Made in Chelsea

Reviewer's Rating

It is not often these days that a new comedy arrives that self-consciously models itself on Wilde and Wodehouse. On the face of it ‘The Importance of Being Earnest’ and Jeeves and Wooster seem a world away from any satire of London’s ruling elite. But just as Wilde and Wodehouse created the logic of their own creative universes, so here Rory Mullarkey creates a set of bizarre characters and situations that work on their own terms with a measure of wit and occasional pathos that suspends disbelief for the duration.

We find ourselves looking at a swanky split-level apartment in South-West London, home to an unreconstructed toff of a viscount, ‘Tug’ Bungay. He seems to be a fairly harmless but feckless fellow, running up huge bills, and running away from an on-off engagement to girlfriend Finty and his demanding mother, Agrippina, while enjoying the support of a long-suffering housekeeper, who herself has eccentric commitments to the values and beliefs of Soviet Communism. The first act (of three) introduces us not only to these characters but also to Charlton Thrupp, a gay eccentric traveller, full of naive charm and best friend to ‘Tug.’

Once it becomes clear that Lady Agrippina is determined to sell the family seat, Dimley Grange, to pay off Tug’s accumulated debts and finance her elopement with her accountant then things take a decidedly farcical turn. A Russian oligarch, Oleg Govorov, has expressed a desire to purchase the property, but various characters assume his identity in order to thwart the sale. An elaborate concatenation of misunderstandings and confusions dominates the middle of the play, as the verbal wit gives way to situation comedy and slapstick, before a sudden shift in mood at the denouement towards more serious reflections on both the state of the country and the fates of the characters.

Not all of this works. There are flat patches of exposition and too many tiresome visual gags. It is perhaps worth remembering that the original version of ‘The Importance of Being Earnest’ had a whole other act which was cut in the final version. Less would certainly be more in this instance. However, the effortlessly spirited playing and the penetrating and precise quality of the verbal bravura are consistently inventive and entertaining. Writing of this standard is rare and was much appreciated by a fairly raucous press night audience who relished the many topical political jokes and social observations.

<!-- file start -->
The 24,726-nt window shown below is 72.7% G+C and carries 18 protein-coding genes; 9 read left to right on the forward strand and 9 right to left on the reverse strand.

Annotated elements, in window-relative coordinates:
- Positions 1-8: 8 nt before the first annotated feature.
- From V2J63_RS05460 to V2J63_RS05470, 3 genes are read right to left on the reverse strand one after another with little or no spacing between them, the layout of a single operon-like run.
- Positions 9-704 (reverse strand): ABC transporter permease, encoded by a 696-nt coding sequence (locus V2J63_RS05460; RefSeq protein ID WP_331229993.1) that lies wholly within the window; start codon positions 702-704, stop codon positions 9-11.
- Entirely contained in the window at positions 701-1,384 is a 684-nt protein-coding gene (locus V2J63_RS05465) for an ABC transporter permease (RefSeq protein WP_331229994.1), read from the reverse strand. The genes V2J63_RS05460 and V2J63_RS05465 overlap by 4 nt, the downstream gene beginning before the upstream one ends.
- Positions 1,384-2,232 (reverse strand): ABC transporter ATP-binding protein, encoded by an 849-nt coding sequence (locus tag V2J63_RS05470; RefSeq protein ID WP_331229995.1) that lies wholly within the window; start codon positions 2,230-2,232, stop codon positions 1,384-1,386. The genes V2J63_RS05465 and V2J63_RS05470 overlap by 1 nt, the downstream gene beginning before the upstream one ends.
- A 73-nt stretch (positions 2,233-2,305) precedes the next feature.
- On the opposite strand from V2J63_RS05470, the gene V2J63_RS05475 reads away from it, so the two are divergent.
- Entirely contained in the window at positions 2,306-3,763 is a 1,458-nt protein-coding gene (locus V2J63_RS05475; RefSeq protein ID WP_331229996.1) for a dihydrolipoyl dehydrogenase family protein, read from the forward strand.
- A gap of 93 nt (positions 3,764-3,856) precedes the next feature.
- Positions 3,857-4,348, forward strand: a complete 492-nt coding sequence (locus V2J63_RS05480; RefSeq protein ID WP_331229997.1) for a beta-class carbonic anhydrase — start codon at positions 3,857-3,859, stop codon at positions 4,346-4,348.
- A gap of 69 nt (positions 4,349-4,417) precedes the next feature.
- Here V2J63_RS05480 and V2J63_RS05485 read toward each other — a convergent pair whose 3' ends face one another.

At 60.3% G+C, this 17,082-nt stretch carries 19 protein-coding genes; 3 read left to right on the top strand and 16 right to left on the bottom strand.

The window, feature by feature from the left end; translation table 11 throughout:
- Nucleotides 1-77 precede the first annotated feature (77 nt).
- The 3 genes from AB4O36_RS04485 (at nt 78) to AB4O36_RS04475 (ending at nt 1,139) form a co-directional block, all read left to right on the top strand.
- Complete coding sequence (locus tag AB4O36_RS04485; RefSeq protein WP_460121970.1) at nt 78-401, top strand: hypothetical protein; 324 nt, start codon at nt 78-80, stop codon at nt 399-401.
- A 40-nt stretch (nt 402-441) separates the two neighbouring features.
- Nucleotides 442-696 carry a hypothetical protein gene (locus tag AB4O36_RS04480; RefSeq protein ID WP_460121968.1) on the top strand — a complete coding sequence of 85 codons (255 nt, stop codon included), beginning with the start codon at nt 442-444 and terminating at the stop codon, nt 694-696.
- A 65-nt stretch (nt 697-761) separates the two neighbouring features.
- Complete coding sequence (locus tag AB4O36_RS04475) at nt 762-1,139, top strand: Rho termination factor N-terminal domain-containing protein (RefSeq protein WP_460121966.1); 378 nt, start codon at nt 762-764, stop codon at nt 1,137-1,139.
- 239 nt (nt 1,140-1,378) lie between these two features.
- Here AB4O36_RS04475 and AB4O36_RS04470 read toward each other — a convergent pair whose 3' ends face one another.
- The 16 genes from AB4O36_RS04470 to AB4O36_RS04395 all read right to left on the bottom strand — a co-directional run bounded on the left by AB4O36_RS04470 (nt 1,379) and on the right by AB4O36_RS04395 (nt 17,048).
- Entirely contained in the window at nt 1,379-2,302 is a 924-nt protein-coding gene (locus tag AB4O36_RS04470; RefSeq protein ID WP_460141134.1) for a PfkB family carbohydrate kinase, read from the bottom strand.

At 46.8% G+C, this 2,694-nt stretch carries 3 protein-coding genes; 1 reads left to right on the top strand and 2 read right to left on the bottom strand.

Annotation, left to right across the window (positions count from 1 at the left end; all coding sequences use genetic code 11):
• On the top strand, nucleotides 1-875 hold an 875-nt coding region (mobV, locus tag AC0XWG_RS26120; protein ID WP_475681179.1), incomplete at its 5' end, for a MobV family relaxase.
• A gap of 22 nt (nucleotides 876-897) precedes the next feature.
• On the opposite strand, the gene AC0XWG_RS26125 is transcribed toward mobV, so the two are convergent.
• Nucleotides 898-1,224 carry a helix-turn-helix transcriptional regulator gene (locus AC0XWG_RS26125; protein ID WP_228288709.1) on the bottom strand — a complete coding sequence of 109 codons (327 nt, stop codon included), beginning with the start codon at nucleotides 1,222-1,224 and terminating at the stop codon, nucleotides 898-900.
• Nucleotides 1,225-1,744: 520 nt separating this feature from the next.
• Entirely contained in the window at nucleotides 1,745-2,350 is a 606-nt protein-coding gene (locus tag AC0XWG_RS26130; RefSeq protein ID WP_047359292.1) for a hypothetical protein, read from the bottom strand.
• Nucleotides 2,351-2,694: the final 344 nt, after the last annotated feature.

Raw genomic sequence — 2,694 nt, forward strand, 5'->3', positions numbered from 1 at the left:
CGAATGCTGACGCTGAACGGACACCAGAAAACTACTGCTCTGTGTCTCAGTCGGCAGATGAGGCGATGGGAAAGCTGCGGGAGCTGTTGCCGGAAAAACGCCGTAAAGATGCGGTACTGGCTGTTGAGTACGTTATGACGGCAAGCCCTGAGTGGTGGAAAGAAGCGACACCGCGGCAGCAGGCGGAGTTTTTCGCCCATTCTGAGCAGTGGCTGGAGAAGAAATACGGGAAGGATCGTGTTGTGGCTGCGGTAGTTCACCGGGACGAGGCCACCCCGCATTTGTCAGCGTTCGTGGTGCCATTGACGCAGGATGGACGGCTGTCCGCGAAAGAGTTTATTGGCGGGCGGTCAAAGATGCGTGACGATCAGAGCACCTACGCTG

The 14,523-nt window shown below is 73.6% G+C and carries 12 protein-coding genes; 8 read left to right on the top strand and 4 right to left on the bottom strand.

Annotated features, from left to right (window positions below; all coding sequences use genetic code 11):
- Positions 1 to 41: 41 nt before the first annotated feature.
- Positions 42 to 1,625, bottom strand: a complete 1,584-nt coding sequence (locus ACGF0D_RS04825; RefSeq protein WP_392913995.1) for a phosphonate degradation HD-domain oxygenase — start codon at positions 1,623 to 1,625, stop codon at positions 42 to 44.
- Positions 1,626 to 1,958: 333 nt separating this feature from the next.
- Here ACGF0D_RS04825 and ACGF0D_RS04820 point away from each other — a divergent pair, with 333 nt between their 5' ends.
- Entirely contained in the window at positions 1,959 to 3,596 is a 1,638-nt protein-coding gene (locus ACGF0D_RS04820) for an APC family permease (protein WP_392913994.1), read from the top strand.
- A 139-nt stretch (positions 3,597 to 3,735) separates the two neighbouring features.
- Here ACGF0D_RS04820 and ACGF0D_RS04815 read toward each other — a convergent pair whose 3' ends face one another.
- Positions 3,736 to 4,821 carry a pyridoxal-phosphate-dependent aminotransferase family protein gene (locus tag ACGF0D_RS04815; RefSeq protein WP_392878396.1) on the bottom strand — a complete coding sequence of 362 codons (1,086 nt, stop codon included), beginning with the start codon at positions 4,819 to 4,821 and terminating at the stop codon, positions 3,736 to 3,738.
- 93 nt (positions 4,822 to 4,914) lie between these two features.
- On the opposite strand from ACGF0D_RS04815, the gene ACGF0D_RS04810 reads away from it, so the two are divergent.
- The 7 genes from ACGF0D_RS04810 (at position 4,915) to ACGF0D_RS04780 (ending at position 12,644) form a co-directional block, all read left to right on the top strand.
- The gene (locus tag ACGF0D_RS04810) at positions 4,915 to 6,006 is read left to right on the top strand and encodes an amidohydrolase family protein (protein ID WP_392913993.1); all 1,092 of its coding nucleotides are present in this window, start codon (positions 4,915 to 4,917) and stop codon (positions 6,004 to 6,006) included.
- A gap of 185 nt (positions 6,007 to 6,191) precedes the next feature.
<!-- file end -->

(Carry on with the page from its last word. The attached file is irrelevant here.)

The cast are clearly enjoying themselves hugely and that helps get this play across to its audience with wonderfully deadpan comic timing. In the lead role Laurie Kynaston is dreamily gormless and selfish, but also finds a sadness and self-knowledge at the end that is genuinely affecting. Fenella Woolgar has a ball as his mother, a ‘Lady Bracknell’ role that is a gift to a talented actor. However, she finds a softer side too with her lover, Simone, played by Karina Fernandez. The latter adopts an outrageous French accent which is as exaggerated as her judgement of the other characters is pin-sharp. Amy Booth-Steel also has great fun as the housekeeper, both larger-than-life in her own right and the direct descendant of the long-suffering yet withering servants you find not just in Wilde and Wodehouse, but also in Coward. Natalie Dew and George Fouracres offer feisty support not just as girlfriend and best buddy, but also in beautifully detailed caricatures of an oligarch; while the former offers a further long monologue at the end (while scenery is adjusted) that could have come from the pen of Bulgakov. Philipp Mogilnitskiy makes a late appearance as the real Oleg, but comes into his own in the final scenes.

The creative team have a lot to do, especially in the later acts, where a castle has to appear and then catastrophically disappear. At times it seems as though this is a play that is in search of an ending, like a piece of music that tries out different moods in succession before settling on one that is hard to relate to what has gone before. But it is all a lot of effervescent fun, and everyone rises to the challenge and joy of a superior, scrupulously crafted script.